Untrained Somali athlete’s race ignites nepotism scandal

Mogadishu (Caasimada Online) – A ripple of shockwave rolled through the international athletic community following a contentious performance at the World University Games in Chengdu, China.

Nasra Abukar Ali, a 20-year-old untrained runner from Somalia, found herself at the center of this controversy, provoking a swell of outrage and triggering a serious investigation.

Ali competed in the women’s 100-meter race, posting a time of 21.81 seconds, a far cry from the winning time. She finished the race last, a full 10 seconds behind the Brazilian winner, Gabriela Silva.

This significantly lagged finish caused the cameras to pan back to Ali, capturing her continued effort as her competitors slowed to a halt.

Her determination notwithstanding, this incident has sparked considerable distress, with global observers questioning how such a visibly unprepared runner ended up competing at this prestigious event.

Public uproar and investigations

The unusual selection of Ali to represent her nation didn’t sit well with the Somali population.

Elham Garaad, a prominent Somali commentator, vented her frustration on the social media platform X (formerly Twitter), saying, “The Ministry of Youth and Sports should step down.

It’s disheartening to witness such an incompetent government. How could they select an untrained girl to represent Somalia in the running? It’s truly shocking and reflects poorly on our country internationally.”

The disquiet prompted the Ministry of Youth and Sports of Somalia to launch an internal investigation, digging deeper into the circumstances surrounding Ali’s selection.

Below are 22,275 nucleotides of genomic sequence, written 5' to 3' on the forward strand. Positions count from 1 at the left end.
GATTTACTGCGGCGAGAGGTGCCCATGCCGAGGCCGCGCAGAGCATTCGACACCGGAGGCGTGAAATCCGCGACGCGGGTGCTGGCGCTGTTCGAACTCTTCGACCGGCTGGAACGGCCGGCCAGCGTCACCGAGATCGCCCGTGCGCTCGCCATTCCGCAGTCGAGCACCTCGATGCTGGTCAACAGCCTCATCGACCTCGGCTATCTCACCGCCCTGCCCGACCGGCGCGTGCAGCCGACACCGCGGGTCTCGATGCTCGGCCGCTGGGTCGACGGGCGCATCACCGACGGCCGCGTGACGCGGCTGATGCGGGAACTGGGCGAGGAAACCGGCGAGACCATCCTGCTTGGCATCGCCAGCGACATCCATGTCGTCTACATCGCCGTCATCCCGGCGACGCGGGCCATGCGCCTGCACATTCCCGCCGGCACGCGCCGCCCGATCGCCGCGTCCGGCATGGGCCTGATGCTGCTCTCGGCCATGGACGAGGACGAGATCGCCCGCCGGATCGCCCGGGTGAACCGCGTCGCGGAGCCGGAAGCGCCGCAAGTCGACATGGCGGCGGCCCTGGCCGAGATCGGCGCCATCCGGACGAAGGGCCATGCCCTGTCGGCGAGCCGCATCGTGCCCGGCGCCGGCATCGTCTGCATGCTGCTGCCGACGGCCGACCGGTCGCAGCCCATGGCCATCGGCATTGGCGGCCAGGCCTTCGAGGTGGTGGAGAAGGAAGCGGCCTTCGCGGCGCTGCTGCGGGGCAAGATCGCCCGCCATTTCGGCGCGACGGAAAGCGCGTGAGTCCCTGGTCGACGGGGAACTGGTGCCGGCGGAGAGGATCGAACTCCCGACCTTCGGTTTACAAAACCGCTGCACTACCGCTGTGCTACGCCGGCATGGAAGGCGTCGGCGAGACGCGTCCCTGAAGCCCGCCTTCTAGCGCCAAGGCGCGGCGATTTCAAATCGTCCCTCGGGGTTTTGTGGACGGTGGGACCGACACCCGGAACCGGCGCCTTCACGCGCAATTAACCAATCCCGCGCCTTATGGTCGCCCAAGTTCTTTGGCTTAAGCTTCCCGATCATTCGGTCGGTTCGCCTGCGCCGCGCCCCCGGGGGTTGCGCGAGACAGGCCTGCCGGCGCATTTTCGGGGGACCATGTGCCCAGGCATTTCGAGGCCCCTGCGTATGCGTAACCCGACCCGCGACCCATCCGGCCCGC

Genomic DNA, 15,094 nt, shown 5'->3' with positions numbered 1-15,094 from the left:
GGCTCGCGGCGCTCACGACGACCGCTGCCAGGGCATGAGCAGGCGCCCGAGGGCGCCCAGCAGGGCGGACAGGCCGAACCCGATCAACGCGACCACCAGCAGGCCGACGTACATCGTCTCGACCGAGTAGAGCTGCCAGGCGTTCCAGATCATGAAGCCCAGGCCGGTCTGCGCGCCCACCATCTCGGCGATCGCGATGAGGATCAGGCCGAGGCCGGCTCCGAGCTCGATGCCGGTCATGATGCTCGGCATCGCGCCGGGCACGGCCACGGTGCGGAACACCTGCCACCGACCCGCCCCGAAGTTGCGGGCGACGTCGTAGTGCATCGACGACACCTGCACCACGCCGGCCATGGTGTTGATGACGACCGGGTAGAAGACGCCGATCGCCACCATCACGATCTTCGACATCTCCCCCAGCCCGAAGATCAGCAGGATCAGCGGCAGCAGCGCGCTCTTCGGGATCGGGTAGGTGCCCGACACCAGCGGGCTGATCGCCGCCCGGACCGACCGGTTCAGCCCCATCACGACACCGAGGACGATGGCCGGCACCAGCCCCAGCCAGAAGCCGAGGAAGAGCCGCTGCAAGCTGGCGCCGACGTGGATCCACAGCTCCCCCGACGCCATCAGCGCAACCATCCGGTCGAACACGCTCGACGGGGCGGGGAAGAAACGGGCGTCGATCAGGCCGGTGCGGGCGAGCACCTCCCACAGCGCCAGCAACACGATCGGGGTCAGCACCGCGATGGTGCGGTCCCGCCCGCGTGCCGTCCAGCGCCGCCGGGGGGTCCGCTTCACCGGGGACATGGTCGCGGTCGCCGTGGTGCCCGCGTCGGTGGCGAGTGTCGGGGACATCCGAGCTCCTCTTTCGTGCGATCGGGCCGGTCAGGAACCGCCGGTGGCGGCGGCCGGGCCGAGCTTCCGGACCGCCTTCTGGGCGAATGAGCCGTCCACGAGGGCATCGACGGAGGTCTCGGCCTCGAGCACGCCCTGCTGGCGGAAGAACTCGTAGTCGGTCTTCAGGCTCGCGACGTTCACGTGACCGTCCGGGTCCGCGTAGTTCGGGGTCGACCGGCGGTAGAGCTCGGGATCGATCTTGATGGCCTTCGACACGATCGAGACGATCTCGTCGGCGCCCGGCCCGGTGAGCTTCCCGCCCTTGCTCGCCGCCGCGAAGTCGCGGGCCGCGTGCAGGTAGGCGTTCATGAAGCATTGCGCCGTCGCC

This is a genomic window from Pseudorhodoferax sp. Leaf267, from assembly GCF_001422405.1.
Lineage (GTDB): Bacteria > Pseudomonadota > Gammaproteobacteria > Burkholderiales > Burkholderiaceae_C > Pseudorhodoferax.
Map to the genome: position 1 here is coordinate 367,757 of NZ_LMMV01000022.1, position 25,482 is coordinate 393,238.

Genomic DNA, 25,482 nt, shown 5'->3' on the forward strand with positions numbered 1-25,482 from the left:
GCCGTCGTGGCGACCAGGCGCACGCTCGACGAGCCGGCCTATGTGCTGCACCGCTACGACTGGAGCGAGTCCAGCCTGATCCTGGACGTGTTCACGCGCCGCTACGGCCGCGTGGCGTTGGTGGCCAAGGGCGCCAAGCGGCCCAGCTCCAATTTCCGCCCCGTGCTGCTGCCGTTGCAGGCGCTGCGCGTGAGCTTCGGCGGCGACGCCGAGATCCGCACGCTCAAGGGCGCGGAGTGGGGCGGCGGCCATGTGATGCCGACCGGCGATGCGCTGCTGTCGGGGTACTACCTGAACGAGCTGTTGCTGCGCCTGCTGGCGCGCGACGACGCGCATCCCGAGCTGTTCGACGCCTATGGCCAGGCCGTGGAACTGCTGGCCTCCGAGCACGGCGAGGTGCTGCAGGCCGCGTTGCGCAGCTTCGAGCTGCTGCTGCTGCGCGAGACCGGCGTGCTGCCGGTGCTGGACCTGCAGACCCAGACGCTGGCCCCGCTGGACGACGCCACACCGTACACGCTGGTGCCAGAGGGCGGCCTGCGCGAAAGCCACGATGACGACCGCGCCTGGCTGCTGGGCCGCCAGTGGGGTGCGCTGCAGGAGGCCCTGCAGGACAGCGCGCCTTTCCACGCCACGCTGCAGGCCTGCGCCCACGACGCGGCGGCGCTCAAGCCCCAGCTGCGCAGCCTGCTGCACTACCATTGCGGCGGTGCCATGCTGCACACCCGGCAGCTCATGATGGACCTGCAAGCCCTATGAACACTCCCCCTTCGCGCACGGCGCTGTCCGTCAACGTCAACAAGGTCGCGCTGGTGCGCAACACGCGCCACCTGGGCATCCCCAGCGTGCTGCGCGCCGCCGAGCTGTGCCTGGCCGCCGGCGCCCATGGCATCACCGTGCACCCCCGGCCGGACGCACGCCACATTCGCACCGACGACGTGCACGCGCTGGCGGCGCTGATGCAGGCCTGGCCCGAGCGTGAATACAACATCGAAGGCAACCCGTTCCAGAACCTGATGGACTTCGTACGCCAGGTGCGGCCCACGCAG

Nepotism allegations 

The shockwaves intensified when it was revealed that Ali is Khadija Aden Dahir’s niece, the Somali Athletics Federation Chairwoman.

Dahir had shared a photo of Ali at her graduation on social media, stoking suspicion and sparking allegations of nepotism.

Following an initial investigation, the Somali Ministry of Youth and Sports announced Dahir’s suspension, citing abuse of power, nepotism, and tarnishing of the nation’s international reputation.

The report noted that Ali had been identified as neither an athlete nor a runner.

The Ministry, in its statement released by the office of the Minister of Youth and Sports, Hon. Mohamed Barre Mohamud, further declared its intention to pursue legal action against both Dahir and those responsible for the Somali University Sports Association’s falsification.

A loophole in world athletics

The peculiar circumstances of Ali’s participation perplexed many observers. Usually, athletes are required to qualify to compete in such events.

However, the World Athletics policy does permit each country to enter one unqualified male or female athlete in one event of the championships, as reported by Yahoo Sports.

The Marshall Islands similarly exercised this exception during the 2022 World Athletics Championships.

Their unqualified athlete, Ka’Alieena Bien, finished her race in 14.71 seconds, far off the gold medal-winning time of 10.67 seconds. Despite this, her performance was significantly better than Ali’s time.

This recent event highlights the consequences of exploiting loopholes in international athletic competitions and the potential repercussions of such actions.